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Midei verdict vacated in stent case

Even as a jury continues to deliberate on damages, a medical malpractice verdict against former cardiologist Mark Midei has been vacated.

The question is why.

After two weeks of trial in Baltimore County Circuit Court, the jury found Midei liable last Wednesday for medical malpractice for placing an unnecessary stent in plaintiff Glenn L. Weinberg. However, Judge Nancy M. Purpura granted a motion by consent to vacate the verdict with prejudice on Friday.

This means the verdict as to Midei’s liability is void and the case cannot be retried. It also nullifies any effect a plaintiff’s verdict might have on the hundreds of claims still pending against Midei and his former employer, St. Joseph Medical Center, by other patients.

Because Purpura placed the attorneys in the Weinberg case under a gag order at the beginning of the trial, they cannot discuss the reasons for the motion by consent.

Some attorneys, however, say the vacated verdict as to Midei could have come as part of a settlement.

“I strongly suspect that if the judge motioned to vacate the liability verdict where everyone consented, what the parties agreed to do is take the amount of the award out of the hands of the jury by reaching an agreement,” said Philip C. Federico of Schochor, Federico and Staton P.A. in Baltimore.

Associate Professor Gregory Dolin, co-director of the Center for Medicine and Law at the University of Baltimore School of Law, also said the plaintiff’s agreeing to vacate a verdict could be part of a settlement agreement or strategy.

“If they are going to recover any significant amount of money,” Dolin said, “it’s going to be from the hospital,”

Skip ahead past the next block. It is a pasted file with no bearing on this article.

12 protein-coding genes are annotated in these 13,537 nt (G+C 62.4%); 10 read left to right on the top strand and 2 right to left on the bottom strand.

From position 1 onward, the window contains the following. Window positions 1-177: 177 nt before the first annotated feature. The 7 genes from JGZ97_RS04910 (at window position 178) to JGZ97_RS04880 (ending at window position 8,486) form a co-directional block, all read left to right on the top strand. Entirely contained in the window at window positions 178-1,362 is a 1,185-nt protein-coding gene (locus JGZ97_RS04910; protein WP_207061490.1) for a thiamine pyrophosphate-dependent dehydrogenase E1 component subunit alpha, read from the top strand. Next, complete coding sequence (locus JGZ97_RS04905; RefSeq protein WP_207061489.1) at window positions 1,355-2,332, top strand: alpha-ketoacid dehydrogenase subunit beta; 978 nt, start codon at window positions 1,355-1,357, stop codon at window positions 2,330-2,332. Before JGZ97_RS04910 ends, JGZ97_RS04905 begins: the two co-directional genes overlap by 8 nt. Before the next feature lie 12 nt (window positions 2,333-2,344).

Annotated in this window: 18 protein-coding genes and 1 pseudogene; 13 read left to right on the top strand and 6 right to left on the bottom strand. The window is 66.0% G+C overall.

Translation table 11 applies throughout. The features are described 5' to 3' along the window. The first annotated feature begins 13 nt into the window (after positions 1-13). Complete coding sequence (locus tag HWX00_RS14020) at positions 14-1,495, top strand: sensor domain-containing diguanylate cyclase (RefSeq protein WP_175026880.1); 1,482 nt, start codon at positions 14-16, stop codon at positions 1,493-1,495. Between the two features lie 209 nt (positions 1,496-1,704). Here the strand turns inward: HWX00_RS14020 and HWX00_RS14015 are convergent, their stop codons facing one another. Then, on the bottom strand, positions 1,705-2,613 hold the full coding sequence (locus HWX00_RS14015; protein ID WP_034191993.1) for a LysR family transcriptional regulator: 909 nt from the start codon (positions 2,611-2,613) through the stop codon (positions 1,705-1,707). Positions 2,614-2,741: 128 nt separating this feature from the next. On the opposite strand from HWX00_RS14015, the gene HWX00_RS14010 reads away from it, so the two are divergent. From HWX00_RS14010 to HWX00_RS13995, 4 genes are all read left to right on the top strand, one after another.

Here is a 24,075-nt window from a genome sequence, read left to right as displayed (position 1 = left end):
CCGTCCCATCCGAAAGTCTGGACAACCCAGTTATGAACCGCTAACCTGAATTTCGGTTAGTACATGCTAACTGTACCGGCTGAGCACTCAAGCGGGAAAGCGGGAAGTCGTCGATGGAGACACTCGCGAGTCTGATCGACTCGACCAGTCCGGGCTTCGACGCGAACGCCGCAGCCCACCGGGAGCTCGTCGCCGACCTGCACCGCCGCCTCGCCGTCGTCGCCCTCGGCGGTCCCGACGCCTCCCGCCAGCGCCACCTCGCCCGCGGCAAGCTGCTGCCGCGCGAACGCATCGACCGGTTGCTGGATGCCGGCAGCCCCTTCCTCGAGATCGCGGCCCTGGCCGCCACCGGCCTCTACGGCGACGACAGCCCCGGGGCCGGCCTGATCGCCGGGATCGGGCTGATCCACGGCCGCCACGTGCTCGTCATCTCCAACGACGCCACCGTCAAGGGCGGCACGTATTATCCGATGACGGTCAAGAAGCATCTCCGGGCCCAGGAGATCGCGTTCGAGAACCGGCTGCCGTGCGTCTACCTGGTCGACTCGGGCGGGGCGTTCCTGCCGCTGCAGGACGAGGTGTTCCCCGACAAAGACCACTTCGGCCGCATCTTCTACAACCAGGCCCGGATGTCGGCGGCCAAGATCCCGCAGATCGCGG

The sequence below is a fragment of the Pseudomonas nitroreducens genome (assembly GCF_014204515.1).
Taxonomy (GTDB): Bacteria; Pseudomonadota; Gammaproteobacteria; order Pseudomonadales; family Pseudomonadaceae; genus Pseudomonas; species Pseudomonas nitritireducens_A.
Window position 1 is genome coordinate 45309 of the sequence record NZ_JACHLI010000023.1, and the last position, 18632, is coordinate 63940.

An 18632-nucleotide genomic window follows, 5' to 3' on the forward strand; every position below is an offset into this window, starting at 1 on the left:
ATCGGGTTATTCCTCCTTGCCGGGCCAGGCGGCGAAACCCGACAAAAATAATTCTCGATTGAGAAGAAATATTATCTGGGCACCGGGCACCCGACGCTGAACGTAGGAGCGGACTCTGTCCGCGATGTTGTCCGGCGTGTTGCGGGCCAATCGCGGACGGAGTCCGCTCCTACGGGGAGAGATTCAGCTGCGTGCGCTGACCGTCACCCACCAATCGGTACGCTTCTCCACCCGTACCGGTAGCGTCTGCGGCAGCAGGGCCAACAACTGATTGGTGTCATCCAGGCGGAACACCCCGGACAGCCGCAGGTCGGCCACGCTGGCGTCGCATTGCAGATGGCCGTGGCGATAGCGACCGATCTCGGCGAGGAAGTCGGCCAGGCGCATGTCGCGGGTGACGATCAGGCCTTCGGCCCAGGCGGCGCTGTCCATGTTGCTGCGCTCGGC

However, vacated verdicts can occur for a number of other reasons, including erroneous legal instructions or a finding that the jury could not reasonably have reached a particular verdict, Dolin said.

Attorney Thomas C. Cardaro of the Law Offices of Cardaro & Peek LLC in Baltimore said that while he has no idea what happened in the Midei case, the vacated judgment could stem from a simple procedural error.

“It could just be a typographical thing not being exactly correct,” Cardaro said. “It could be that innocuous.”

All attorneys, however, agreed the circumstances were unusual.

“It’s not a normal, everyday thing you see,” Cardaro said.

Under the joint tortfeasor statute, if one defendant is dropped from the case, the amount a party can collect from the other is lessened.

Dolin said if there has been a settlement with Midei, St. Joseph will likely have to pay what is left over from the damages amount determined by the jurors.

Weinberg, a Baltimore businessman, is suing for $50 million in compensatory damages and $100 million in punitive damages.

Weinberg argued that he missed out on a stake in Maryland Live Casino, which opened in June 2012, after he quit the Cordish Co. development firm to recover from his stent surgery. After Weinberg found out about accusations against Midei in 2009, he said he was unable to get his job back.

Robert J. Weltchek of Weltchek Mallahan Weltchek LLC in Lutherville and Richard V. Falcon, William H. Murphy Jr. and Mary V. Koch of Murphy, Falcon & Murphy P.A. in Baltimore are representing Weinberg.

J. Michael Sloneker, Gregory L. VanGeison and Danielle S. Dinsmore of Anderson, Coe & King LLP in Baltimore are representing Midei.

St. Joseph and Catholic Health Initiatives, which used to own the hospital, are represented by 10 lawyers, including Andrew D. Levy of Brown Goldstein Levy LLP and Jeffrey J. Hines of Goodell, DeVries, Leech & Dann LLP, both of Baltimore.

The hospital began investigating Midei in 2009 and fired him in November that year. The hospital eventually sent more than 500 letters to patients in 2010 about unnecessary heart stents they could have received from Midei.

A flurry of litigation followed, eventually causing the 145-year-old hospital to suffer financially. Starting in 2009, the hospital lost patients and $3 million a month in revenue.

The University of Maryland Medical System bought the hospital in November last year, renaming it the University of Maryland St. Joseph Medical Center. As part of the purchase agreement, Catholic Health Initiatives is still responsible for pending legal actions against the hospital.

In July 2011, Midei’s license was revoked by the Maryland Board of Physicians.

Another lawsuit against Midei filed by 21 plaintiffs, called Bowman et al. v. Midei et al., settled for an undisclosed amount one month after going to trial in April.